Waiting For Bad News

I found the White House Press briefing just a little disturbing today. Reporters continued to note throughout the presser that public opinion is turning against the Porkapalooza … as we have noted here. But when it came to the question of changing the bill substantially (perhaps cutting tax rates for people and business or at the very least cutting the size of the stimulus package) Gibbs sounded like a man holding his ground on the Porkapalooza. Why? I think the following bite may explain it all. More than once he told reporters … just wait. The American people will be whistling a different tune on Friday. The key phrase is toward the end.

Here’s what I think they are betting on, a worsening of the economy, which seems to be a pretty safe bet. Congress in the meantime will make token attempts to pare down the bill and some kind of Porkapalooza will pass.

And on a different note. In order to get their policies passed, whether it be the war or the economy, why do Democrats always root for failure?

2 replies
  1. Dimsdale
    Dimsdale says:

    "The stimulus and recovery plan DOES match the size and the scope of the challenges that this economy faces…."

    Oh it matches it alright, especially in size and scope, but they still don't tell us what some of these boondoggle projects will do to address the challenges.  All this excessive spending is going to do is deepen, lengthen and otherwise prolong the agony of this economic debacle.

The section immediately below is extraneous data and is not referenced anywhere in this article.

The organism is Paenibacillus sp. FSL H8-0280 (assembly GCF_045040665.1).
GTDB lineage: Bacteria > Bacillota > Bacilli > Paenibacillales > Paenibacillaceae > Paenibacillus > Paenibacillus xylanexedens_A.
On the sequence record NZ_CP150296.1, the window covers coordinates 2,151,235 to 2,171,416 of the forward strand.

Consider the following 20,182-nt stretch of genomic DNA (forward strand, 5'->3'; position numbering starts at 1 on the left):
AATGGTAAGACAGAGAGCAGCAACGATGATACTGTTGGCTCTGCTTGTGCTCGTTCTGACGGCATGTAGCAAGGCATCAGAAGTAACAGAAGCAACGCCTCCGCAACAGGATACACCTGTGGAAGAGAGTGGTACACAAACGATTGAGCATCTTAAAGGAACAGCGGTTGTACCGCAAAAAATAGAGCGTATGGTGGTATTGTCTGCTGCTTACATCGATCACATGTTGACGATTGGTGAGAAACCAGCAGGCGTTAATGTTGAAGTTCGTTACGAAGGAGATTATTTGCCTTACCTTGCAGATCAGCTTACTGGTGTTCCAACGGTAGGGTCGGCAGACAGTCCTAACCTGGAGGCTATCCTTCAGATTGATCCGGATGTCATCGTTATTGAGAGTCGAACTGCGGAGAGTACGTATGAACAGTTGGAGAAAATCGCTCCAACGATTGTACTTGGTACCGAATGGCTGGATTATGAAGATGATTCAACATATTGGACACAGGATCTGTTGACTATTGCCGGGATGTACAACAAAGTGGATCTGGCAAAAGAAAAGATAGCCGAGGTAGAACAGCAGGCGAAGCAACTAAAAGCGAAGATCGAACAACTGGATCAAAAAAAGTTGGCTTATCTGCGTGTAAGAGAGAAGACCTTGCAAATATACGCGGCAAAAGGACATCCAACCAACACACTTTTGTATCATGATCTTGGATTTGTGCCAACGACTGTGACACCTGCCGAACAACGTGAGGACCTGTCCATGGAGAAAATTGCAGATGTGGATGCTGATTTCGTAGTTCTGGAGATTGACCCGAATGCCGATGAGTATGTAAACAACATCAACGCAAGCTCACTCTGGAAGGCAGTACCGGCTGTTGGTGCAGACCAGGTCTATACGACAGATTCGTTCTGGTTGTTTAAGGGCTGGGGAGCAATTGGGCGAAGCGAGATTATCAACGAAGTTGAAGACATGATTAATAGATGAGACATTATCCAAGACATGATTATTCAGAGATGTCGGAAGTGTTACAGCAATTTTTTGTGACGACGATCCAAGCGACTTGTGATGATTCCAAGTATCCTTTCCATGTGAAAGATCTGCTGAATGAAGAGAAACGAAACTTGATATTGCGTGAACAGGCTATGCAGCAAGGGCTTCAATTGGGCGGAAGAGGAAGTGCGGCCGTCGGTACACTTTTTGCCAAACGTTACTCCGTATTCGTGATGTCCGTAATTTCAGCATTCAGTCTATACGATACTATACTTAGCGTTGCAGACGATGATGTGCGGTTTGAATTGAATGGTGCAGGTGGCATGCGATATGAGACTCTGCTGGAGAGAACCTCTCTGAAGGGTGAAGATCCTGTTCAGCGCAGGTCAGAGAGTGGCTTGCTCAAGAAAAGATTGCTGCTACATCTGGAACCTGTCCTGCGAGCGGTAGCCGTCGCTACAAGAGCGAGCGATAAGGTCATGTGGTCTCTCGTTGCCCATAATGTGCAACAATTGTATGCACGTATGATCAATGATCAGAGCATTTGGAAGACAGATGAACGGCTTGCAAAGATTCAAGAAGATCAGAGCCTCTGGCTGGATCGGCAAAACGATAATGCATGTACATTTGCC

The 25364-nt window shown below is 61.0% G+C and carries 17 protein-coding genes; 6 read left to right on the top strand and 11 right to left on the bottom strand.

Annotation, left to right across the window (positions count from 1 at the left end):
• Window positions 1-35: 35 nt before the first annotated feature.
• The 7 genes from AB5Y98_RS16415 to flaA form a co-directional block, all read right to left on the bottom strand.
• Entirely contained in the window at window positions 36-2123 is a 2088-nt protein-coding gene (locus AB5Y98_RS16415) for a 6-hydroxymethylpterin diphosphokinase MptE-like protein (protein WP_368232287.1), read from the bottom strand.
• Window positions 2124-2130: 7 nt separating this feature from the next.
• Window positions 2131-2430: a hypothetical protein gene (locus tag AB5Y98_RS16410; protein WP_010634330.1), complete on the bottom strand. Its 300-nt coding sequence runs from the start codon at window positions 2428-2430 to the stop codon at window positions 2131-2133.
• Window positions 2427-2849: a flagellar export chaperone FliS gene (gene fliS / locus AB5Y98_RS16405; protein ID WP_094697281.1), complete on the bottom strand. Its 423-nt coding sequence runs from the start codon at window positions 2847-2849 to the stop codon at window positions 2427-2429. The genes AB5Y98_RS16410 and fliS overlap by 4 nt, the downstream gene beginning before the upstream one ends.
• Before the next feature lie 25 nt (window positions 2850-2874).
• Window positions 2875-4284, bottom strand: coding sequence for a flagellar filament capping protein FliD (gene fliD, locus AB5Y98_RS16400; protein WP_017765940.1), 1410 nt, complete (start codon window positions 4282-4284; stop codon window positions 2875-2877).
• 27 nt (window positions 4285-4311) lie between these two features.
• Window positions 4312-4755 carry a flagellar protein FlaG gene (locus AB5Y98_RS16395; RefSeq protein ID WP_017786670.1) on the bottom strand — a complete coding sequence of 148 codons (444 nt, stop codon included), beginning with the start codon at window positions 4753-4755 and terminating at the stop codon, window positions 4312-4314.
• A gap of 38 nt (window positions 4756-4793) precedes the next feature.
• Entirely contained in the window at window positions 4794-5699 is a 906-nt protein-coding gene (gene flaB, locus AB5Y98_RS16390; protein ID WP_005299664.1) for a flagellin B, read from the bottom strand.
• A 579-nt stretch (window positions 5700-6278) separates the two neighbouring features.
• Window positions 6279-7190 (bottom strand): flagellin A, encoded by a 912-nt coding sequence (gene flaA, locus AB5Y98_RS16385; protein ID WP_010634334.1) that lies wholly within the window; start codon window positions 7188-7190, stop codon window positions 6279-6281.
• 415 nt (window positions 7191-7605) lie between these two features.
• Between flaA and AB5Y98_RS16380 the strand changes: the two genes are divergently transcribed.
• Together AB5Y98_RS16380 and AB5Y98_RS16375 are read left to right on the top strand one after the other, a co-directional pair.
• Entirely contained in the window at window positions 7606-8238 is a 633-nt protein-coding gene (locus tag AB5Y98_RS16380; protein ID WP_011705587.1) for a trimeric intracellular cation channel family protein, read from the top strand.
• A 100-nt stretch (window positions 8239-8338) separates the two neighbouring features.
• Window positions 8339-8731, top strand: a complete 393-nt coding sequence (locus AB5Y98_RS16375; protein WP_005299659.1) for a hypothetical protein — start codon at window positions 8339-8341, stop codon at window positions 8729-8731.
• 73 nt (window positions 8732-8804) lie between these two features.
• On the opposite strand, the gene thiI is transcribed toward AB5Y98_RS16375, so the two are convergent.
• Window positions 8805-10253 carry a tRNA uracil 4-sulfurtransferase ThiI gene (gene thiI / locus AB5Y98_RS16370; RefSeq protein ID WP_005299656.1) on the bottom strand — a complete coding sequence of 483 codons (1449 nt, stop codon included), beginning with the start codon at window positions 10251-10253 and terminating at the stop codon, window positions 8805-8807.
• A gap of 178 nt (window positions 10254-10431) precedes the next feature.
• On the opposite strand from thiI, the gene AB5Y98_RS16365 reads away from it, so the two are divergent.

When did "short term stimuli" turn into "long term investments?"  I think we all know what "long term" means to Democrats: forever.  The half life of taxes is similar to that of uranium.  As is the life expectancy of the entitlements it proposes to create.

  2. emgee
    emgee says:

    Hope you're all sitting down.  This morning on "Morning Joe" they interviewed a Porkapaloosa supporting Senator (didn't catch his name) who blamed the current economic crisis on the "Bush tax cuts".  This interview was followed immediately by one with Jack Welsch, who clearly laid out what needs to be do to solve the current crisis.  It's scary that our economic wellbeing is currently in the hands of the former and not the latter. Like, which one knows business and economics?  Dah!

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